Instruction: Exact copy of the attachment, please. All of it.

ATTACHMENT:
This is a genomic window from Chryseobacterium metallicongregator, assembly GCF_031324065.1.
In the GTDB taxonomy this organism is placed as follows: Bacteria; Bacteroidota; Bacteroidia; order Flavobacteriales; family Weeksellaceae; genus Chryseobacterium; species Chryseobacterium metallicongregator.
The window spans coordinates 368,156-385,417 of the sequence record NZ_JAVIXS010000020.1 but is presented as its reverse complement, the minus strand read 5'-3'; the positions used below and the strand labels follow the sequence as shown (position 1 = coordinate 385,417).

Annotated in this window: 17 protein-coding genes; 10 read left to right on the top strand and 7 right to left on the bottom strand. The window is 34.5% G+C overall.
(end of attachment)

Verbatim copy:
This is a genomic window from Chryseobacterium metallicongregator, assembly GCF_031324065.1.
In the GTDB taxonomy this organism is placed as follows: Bacteria; Bacteroidota; Bacteroidia; order Flavobacteriales; family Weeksellaceae; genus Chryseobacterium; species Chryseobacterium metallicongregator.
The window spans coordinates 368,156-385,417 of the sequence record NZ_JAVIXS010000020.1 but is presented as its reverse complement, the minus strand read 5'-3'; the positions used below and the strand labels follow the sequence as shown (position 1 = coordinate 385,417).

Annotated in this window: 17 protein-coding genes; 10 read left to right on the top strand and 7 right to left on the bottom strand. The window is 34.5% G+C overall.